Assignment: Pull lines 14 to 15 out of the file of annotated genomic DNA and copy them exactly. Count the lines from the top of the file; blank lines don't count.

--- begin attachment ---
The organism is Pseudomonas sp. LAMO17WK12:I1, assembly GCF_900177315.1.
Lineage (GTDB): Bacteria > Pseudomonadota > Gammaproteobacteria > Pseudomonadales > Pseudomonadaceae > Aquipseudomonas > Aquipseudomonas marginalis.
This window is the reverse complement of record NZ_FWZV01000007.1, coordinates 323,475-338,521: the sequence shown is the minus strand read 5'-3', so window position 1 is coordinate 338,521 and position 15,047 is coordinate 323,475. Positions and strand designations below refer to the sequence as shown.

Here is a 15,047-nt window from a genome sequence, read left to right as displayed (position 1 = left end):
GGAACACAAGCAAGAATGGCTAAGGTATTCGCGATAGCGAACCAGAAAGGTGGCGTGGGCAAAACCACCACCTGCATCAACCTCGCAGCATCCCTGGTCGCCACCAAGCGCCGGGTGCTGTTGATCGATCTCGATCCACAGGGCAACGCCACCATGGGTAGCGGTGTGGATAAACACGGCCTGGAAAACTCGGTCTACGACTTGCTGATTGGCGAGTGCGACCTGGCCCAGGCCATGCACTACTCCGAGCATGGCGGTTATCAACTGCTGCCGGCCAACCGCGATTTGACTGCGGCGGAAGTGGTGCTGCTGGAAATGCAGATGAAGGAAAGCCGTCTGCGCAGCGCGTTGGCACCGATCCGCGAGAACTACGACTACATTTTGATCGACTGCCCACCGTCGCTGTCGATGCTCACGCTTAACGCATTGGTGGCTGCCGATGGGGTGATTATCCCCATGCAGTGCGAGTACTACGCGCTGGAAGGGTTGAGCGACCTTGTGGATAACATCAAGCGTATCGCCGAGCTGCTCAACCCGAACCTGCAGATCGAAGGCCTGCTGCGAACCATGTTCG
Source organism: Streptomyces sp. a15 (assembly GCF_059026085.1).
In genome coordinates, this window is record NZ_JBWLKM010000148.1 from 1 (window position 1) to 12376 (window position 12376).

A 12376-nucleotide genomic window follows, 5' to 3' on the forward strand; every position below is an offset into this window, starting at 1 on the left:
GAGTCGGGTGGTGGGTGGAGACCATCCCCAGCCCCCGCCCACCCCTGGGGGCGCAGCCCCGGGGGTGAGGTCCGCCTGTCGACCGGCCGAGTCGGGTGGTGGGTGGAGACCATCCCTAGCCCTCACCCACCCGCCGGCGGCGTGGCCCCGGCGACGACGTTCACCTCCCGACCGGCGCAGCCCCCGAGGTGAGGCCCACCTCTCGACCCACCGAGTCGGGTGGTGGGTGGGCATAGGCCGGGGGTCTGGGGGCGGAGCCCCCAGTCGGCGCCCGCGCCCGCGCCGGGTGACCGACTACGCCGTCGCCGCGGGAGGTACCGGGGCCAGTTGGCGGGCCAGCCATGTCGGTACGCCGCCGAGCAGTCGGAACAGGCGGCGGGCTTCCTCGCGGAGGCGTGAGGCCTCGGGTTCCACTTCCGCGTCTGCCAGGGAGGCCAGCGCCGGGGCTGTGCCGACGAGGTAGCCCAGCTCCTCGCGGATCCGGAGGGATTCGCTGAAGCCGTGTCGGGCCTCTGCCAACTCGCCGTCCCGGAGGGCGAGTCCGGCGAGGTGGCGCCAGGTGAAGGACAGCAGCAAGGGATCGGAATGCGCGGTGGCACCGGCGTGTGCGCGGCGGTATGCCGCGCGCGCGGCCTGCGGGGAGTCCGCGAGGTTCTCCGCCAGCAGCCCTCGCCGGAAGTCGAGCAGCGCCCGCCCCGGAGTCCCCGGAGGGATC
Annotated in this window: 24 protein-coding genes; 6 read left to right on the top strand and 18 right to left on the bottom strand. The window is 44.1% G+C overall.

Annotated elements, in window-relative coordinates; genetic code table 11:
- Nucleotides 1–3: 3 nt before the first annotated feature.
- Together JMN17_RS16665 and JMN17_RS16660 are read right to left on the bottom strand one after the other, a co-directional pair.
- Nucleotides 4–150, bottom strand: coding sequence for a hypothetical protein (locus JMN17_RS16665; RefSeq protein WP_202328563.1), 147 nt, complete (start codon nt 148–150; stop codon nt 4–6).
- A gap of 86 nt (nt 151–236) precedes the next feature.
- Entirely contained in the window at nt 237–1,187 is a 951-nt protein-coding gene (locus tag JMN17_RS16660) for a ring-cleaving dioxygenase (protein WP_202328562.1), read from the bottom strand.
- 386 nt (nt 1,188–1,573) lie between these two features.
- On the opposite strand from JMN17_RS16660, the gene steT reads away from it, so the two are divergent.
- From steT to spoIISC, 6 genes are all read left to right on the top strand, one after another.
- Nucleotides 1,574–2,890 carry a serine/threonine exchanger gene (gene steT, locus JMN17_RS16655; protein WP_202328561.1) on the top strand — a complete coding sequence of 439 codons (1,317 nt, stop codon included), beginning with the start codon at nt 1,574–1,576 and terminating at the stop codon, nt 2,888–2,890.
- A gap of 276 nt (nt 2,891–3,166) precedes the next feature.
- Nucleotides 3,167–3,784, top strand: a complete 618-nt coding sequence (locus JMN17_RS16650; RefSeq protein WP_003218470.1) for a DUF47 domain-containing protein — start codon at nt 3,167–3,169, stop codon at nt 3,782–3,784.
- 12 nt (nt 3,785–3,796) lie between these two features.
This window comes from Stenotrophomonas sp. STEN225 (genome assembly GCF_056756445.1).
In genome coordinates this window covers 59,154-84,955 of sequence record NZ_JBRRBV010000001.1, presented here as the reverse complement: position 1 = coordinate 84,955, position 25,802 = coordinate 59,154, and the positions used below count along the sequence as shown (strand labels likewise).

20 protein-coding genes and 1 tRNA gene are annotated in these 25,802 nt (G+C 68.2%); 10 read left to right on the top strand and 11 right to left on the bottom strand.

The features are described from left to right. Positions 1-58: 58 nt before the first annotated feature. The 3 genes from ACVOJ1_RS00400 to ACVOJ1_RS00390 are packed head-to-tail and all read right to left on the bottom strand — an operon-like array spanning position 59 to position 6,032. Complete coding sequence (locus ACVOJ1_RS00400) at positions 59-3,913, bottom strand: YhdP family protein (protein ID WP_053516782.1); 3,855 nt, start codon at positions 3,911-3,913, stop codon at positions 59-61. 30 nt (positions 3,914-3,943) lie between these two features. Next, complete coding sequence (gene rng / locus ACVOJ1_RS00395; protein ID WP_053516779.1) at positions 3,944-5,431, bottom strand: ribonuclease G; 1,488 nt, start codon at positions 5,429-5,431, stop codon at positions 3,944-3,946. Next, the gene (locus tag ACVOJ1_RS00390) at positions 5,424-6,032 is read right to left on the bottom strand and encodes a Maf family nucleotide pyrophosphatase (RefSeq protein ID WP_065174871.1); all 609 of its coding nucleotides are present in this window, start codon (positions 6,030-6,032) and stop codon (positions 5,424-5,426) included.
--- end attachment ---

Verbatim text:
- Nucleotides 4–150, bottom strand: coding sequence for a hypothetical protein (locus JMN17_RS16665; RefSeq protein WP_202328563.1), 147 nt, complete (start codon nt 148–150; stop codon nt 4–6).
- A gap of 86 nt (nt 151–236) precedes the next feature.